Because I’m not a very good or frequent cook, and because I’m numbers and rules oriented, you’d think I’d be a meticulous cook, planning everything beforehand and worrying about measurements and whether they were in mass or volume. As it turns out, though, because I don’t like to cook, I only do it when I’m excited about it and in the mood for it, and I tend to get rather impulsive about making whatever I’m making. This leads to trouble. For example, it was only through dumb luck that I happened to have around all of the spices I needed (this comes later) as well as yeast. And as it happens, I jumped right into making a pizza without having any meltable cheese in the house. So what you don’t see in the break between the photo above and the photo below is the turning off of the oven and the mad dash to an all-night deli/convenience store two blocks away to get some mozzarella.
Yes, that’s an egg. This is how a Pizza Florentina works. Also added: nutmeg, garlic powder and dried basil leaves. If I’d had it, I would also have added thyme. Salt and pepper might have been ok, but it really doesn’t need it, at least not with the sauce I used. Into the oven!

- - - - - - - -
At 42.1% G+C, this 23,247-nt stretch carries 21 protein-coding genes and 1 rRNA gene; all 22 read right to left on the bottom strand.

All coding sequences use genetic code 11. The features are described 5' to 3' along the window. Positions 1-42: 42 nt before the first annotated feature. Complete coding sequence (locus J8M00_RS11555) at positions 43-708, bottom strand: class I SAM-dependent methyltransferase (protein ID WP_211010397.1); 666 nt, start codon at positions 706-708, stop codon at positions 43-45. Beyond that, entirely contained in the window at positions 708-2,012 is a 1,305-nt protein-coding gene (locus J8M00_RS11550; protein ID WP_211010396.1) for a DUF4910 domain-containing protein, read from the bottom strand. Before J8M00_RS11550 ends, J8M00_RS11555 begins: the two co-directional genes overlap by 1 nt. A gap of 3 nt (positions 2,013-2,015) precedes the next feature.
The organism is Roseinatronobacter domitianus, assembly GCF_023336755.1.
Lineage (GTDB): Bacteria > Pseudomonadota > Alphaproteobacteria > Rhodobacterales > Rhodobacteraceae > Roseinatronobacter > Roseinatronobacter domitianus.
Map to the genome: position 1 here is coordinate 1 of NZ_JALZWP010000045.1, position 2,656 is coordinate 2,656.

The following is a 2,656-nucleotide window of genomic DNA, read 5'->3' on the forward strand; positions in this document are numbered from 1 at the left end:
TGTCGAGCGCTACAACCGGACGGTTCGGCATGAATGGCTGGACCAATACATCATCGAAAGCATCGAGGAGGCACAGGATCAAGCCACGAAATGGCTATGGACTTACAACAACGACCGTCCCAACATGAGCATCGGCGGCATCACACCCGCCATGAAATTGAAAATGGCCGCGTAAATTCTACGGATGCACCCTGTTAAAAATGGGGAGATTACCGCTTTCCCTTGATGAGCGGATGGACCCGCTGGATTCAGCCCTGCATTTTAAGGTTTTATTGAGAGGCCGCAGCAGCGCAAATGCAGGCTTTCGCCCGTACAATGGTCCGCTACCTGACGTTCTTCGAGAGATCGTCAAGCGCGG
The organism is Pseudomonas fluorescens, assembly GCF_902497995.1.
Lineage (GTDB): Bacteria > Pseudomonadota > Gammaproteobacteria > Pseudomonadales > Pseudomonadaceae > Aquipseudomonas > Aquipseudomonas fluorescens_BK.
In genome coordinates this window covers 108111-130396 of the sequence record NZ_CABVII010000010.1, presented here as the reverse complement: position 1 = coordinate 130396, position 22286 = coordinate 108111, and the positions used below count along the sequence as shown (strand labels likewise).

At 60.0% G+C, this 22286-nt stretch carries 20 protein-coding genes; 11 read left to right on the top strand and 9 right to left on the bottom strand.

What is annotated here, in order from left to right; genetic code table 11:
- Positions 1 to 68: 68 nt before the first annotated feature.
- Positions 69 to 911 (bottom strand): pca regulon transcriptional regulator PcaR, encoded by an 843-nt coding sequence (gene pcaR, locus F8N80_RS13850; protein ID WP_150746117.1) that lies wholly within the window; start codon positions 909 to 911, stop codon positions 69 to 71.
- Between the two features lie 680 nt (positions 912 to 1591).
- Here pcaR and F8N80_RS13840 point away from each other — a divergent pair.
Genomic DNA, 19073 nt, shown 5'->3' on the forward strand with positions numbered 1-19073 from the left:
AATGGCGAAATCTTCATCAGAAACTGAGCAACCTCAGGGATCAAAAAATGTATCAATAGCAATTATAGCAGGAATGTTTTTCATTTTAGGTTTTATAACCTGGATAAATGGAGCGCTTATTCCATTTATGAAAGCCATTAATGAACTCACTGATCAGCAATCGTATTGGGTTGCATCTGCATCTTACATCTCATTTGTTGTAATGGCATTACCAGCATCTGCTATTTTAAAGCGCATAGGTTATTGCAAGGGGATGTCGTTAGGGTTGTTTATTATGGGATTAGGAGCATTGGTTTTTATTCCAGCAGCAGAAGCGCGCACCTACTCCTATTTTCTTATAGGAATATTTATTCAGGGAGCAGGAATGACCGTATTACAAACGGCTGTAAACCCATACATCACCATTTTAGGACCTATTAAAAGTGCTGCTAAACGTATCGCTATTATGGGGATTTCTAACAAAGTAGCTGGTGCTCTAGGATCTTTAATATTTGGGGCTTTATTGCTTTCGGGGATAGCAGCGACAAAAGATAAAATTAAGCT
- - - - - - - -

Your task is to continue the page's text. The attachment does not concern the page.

So I was really nervous about cooking time since I’ve only made pizza once before in my entire life, and I took the directions to wait until the edges were golden a little too seriously, such that when I took it out (after about half the time recommended), the egg looked like this.
And I was so freaked out about overcooking that I had the brilliant idea to scrape the egg off and cook it separately. This was not a good idea.
Yes, I broke the yolk. Cardinal sin, I know. But everything looks better in a pretty dish, right?
Success! It was really quite good. The crust especially, though it definitely could have used the ten minutes I was too afraid to give it. The egg, too. But I’m really proud of it, and I have a whole other dough ball to play with!
Maybe your grandmother isn’t cool enough to have an actual pizza cutter just lying around.